Bruce Maxwell of the Oakland Athletics kneels in protest next...

Bruce Maxwell of the Oakland Athletics kneels in protest next to teammate Mark Canha during the singing of the National Anthem prior to the start of the game. Sept. 24, 2017. Credit: Getty Images / Thearon W. Henderson

OAKLAND, Calif. — Oakland Athletics catcher Bruce Maxwell pressed a hand to his heart and took to a knee for the national anthem for the second straight game Sunday, part of a protest movement that has been criticized by President Donald Trump.

On Saturday, the 26-year-old rookie became the first big-league baseball player to kneel during “The Star-Spangled Banner” before the A’s played Texas. Again Sunday, teammate Mark Canha put a hand on Maxwell’s shoulder in a show of support like he did Saturday.

Maxwell received support from NBA Finals MVP Kevin Durant of the NBA champion Golden State Warriors.

“More power to him, man. He’s standing up for something great,” Durant said across town after the team’s second practice of training camp. “We all respect it, support it and appreciate it.”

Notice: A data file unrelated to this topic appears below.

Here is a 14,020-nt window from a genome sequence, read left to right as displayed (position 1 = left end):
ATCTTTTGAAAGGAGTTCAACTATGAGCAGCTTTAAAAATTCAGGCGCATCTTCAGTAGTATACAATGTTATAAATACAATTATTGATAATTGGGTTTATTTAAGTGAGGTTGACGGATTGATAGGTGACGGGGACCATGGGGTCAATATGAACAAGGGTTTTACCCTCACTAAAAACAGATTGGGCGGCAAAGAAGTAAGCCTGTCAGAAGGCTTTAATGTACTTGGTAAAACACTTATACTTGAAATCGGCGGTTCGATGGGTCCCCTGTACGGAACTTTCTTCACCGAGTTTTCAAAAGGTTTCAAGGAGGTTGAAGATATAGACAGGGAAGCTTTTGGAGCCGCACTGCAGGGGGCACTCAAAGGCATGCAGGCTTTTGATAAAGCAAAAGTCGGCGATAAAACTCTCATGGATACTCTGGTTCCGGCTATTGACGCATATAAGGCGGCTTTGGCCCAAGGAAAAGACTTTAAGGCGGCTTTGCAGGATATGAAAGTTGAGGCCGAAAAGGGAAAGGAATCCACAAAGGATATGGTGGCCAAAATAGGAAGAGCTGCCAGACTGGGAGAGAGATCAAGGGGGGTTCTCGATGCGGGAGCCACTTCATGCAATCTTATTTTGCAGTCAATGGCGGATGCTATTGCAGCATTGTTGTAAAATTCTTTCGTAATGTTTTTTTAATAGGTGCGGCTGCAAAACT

A’s manager Bob Melvin said Maxwell’s protest was a courageous act, noting that the decision to become the first player in the majors to adopt the protest came with risk.

“It does take a lot of courage because you know that now the potential of the crosshairs are on you and for a guy who’s not as established, I’m sure, and I’m not speaking for him, but I’m sure there were some feelings for him that there was some risk,” Melvin said before Sunday’s game. “I do know that he felt better about it afterward because there’s a lot of uncertainty when you take that type of step.”

Canha acknowledged trepidation about his decision to support Maxwell.

“I had to think about what I was going to do to show my support for Bruce, for 20 minutes, and even then I was hesitant to do it,” Canha said. “Even then I was like, you know that fear of, I thought about Colin Kaepernick, well jeez — I love baseball, I want to play baseball, I love my job and love this country, I want to be part of this country, but to live in fear. Just the fact that I had that small amount of fear and that small amount of hesitation, speaks volumes about that we need some change.”

Canha, who grew up in the San Francisco Bay Area and played at California, said he shares the values of one of the nation’s most politically progressive regions.

“It’s ingrained into me and it’s something that I believe in,” Canha said. “I’m right on board with it.”

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